Document Type

Article

Publication Date

12-13-2022

Comments

This article is the author’s final published version in Blood Advances, Volume 6, Issue 23, December 2022, Pages 5980 - 5994.

The published version is available at https://doi.org/10.1182/bloodadvances.2022008234. Copyright © The American Society of Hematology.

Abstract

GATA-binding factor 1 (GATA1) is a transcription factor that governs the development and function of multiple hematopoietic cell lineages. GATA1 is expressed in hematopoietic stem and progenitor cells (HSPCs) and is essential for erythroid lineage commitment; however, whether it plays a role in hematopoietic stem cell (HSC) biology and the development of myeloid cells, and what that role might be, remains unclear. We initially set out to test the role of eosinophils in experimental autoimmune encephalomyelitis (EAE), a model of central nervous system autoimmunity, using mice lacking a double GATA-site (ΔdblGATA), which lacks eosinophils due to the deletion of the dblGATA enhancer to Gata1, which alters its expression. ΔdblGATA mice were resistant to EAE, but not because of a lack of eosinophils, suggesting that these mice have an additional defect. ΔdblGATA mice with EAE had fewer inflammatory myeloid cells than the control mice, suggesting that resistance to EAE is caused by a defect in myeloid cells. Naïve ΔdblGATA mice also showed reduced frequency of CD11b+ myeloid cells in the blood, indicating a defect in myeloid cell production. Examination of HSPCs revealed fewer HSCs and myeloid cell progenitors in the ΔdblGATA bone marrow (BM), and competitive BM chimera experiments showed a reduced capacity of the ΔdblGATA BM to reconstitute immune cells, suggesting that reduced numbers of ΔdblGATA HSPCs cause a functional deficit during inflammation. Taken together, our data show that GATA1 regulates the number of HSPCs and that reduced GATA1 expression due to dblGATA deletion results in a diminished immune response following the inflammatory challenge.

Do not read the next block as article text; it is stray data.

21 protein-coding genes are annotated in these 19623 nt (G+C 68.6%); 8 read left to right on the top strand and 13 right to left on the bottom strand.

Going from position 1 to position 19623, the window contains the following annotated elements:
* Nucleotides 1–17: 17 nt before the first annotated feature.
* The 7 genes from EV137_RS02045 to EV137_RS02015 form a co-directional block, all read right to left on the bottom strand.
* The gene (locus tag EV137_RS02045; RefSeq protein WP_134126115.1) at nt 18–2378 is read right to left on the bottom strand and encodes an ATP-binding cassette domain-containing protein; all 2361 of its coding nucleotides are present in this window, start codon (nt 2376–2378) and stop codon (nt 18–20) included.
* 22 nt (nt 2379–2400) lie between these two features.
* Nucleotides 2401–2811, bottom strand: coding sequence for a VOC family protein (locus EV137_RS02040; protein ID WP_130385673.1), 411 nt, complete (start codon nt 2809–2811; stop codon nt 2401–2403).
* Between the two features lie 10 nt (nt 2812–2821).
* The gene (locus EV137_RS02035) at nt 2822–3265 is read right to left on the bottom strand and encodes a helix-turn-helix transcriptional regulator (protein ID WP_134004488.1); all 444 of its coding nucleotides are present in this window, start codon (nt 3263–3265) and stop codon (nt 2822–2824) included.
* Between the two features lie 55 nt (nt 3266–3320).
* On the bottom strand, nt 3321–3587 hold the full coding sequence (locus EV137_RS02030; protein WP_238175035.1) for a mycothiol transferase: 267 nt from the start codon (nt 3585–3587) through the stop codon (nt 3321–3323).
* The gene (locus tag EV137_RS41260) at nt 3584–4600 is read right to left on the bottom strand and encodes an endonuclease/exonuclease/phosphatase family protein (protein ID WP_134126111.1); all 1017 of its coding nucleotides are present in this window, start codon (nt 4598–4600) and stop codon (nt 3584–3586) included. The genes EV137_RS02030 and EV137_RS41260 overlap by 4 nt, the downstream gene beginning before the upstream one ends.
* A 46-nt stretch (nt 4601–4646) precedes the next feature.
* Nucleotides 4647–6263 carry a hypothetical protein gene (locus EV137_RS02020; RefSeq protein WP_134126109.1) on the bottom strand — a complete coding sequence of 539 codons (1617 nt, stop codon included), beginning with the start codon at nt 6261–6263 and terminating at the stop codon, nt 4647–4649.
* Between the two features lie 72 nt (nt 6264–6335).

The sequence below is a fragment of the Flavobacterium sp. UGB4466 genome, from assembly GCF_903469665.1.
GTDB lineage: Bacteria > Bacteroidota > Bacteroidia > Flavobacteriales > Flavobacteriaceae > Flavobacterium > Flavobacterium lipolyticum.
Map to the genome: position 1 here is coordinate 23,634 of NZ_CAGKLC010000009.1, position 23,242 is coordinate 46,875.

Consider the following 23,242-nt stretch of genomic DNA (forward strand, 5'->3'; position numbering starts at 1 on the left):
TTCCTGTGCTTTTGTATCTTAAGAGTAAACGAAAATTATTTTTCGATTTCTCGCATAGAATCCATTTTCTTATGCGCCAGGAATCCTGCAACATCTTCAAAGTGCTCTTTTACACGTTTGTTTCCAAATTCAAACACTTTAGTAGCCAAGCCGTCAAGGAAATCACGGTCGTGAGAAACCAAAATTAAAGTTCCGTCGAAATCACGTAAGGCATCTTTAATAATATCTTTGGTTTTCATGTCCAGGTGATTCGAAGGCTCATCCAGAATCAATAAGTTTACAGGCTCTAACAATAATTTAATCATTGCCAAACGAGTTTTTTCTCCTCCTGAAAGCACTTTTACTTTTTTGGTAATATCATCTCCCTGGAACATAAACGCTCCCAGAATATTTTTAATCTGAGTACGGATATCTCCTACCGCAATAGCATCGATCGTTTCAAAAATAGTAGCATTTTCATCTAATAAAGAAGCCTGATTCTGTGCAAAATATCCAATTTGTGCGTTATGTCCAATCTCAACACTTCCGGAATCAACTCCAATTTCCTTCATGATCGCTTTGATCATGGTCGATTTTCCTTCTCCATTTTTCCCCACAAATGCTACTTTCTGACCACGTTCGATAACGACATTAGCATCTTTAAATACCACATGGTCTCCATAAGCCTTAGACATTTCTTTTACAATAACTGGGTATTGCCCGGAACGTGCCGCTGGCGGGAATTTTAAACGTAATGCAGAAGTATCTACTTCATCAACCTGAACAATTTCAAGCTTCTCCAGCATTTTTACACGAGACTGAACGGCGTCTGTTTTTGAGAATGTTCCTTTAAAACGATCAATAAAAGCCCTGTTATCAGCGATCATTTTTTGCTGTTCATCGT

Creative Commons License

Creative Commons License
This work is licensed under a Creative Commons Attribution-Noncommercial-No Derivative Works 4.0 License.

PubMed ID

36206195

Language

English

Included in

Neurology Commons

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